I think you just can't stop them from liking what they like.  (Did I ever mention that the beautiful dollhouse I designed and built myself is usually home to either the cats or being used as a stable?  Oh well...when he outgrows it, I'm reclaiming that dollhouse for myself!!)  And it sounds like she's getting lots of creative, nurturing play.  When she's a little older, you can get her interested in making dresses for one of her Waldorf dolls...esp with girls, the age range for dolls can go so much longer! 

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#6 of 12 Old 03-25-2011, 12:13 PM - Thread Starter
 
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Thanks for your supporting answers :) . 

I would never just take the beloved doll away, that would be plain cruel. I guess it is the thing with love, now it´s the doll and in a couple of years ... okay, let´s not go there yet ;) 

My thoughts on intervening were more into including Lotta (the waldorf doll) into our life, as in "did you bring Lotta?" "Do you think she needs to be changed" and stuff like that. I am not even sure, if it would be the right thing to do, since DD has chosen her "love", and, in a way, it is her right to love who and how she chooses, isn´t it? I am getting all philosophical now ...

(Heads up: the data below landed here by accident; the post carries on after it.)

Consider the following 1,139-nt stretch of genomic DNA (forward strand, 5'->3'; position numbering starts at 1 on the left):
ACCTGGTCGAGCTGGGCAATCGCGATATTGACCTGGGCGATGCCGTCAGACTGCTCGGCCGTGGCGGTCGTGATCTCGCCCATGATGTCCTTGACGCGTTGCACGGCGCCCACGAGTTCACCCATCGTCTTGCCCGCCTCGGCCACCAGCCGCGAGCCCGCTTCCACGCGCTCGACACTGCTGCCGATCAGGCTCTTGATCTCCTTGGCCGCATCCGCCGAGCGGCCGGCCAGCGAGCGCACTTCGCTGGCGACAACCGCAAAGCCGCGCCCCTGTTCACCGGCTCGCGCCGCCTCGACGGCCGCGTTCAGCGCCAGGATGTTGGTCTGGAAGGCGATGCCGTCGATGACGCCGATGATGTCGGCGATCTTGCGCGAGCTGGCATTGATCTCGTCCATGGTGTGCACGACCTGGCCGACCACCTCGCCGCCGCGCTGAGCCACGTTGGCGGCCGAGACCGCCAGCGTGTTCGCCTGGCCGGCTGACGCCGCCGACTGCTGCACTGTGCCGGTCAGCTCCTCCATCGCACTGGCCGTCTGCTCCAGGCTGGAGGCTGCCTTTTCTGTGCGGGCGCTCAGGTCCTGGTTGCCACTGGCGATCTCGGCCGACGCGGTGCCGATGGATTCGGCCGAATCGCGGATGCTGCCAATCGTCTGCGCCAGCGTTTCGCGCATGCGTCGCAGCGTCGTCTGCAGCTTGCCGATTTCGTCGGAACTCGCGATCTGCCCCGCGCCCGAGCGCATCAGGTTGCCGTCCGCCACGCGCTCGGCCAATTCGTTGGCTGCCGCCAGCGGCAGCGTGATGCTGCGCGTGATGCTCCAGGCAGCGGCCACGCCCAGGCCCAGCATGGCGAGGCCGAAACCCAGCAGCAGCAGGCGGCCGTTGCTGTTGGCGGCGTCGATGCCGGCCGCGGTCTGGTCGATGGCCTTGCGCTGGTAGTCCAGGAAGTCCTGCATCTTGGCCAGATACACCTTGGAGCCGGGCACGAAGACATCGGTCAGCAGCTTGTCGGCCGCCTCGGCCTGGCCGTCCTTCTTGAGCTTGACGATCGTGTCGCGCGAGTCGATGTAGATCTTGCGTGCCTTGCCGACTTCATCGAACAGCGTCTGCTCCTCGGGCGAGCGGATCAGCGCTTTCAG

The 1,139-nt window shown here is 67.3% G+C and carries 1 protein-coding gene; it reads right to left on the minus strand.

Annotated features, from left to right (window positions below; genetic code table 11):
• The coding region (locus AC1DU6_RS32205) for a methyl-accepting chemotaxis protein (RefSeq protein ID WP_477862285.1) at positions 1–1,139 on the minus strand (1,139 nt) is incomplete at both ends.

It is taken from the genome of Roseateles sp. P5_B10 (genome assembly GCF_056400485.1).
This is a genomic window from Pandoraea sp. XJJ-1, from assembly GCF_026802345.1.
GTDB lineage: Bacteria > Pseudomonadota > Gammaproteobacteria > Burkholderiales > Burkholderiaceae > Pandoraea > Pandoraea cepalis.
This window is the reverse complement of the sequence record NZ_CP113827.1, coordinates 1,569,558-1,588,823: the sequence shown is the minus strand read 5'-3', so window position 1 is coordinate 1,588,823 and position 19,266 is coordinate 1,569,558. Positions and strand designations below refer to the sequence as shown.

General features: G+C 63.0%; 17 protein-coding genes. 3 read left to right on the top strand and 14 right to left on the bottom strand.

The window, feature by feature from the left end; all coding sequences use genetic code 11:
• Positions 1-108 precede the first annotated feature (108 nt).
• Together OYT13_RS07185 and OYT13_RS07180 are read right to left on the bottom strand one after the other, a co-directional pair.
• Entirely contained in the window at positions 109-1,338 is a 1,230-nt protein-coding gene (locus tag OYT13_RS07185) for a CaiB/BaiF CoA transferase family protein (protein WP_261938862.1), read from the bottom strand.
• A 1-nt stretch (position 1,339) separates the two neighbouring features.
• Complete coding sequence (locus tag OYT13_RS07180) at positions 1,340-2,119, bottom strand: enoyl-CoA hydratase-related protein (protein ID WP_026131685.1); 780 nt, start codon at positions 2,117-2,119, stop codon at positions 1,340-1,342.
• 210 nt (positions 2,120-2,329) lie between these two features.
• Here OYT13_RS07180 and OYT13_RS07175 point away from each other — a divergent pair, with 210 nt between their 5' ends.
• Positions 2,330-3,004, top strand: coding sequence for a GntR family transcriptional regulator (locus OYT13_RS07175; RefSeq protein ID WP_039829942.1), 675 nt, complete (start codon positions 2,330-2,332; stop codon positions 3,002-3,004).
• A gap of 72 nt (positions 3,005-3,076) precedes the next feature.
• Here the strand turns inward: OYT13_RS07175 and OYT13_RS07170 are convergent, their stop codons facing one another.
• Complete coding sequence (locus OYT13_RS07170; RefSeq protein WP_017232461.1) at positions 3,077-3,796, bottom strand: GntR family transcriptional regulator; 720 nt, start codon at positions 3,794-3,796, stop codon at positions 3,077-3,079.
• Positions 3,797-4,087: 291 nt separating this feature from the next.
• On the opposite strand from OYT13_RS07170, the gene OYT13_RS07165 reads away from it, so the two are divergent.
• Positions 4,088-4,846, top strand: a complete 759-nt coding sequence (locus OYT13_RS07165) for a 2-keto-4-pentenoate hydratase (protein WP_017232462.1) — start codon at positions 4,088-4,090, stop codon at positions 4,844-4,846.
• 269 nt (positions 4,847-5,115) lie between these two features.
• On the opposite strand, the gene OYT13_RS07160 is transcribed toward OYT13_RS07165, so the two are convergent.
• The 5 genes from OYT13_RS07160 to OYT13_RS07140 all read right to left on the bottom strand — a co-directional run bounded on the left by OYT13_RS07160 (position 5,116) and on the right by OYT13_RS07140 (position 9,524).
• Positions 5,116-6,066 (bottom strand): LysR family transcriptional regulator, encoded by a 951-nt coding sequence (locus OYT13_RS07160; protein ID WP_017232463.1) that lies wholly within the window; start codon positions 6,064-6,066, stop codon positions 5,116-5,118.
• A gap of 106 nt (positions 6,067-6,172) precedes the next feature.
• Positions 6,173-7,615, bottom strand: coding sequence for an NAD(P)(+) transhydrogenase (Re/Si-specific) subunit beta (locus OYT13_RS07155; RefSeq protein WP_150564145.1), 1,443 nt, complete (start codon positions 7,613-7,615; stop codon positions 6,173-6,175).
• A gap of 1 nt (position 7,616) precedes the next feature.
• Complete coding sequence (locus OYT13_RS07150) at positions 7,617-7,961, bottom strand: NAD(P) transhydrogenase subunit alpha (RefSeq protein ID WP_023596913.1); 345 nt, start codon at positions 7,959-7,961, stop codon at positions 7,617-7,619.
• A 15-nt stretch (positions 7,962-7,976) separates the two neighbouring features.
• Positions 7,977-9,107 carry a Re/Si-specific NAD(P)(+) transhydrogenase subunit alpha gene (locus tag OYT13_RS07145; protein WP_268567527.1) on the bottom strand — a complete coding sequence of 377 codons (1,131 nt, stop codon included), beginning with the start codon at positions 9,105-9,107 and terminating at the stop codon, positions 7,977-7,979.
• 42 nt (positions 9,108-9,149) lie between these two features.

And Laangel, no Lotta is not a baby, she is a little girl, just like her "mommy". Do you think I should try a baby doll? 

 

As I said, maybe I should just let it go....(There is just so much stuff in the package with the baby born, and somehow it finds the way into our house, little plastic seats, cloth, pacifiers - DD did not even have one ... )

 

Maybe it is my lesson, I cannot control or change anything really, nor should I ... 


Trin with DH , DD(7)  and DS(5) ,  DD(2) ,
I am not regularly online at the moment due to the above ...
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#7 of 12 Old 03-25-2011, 12:48 PM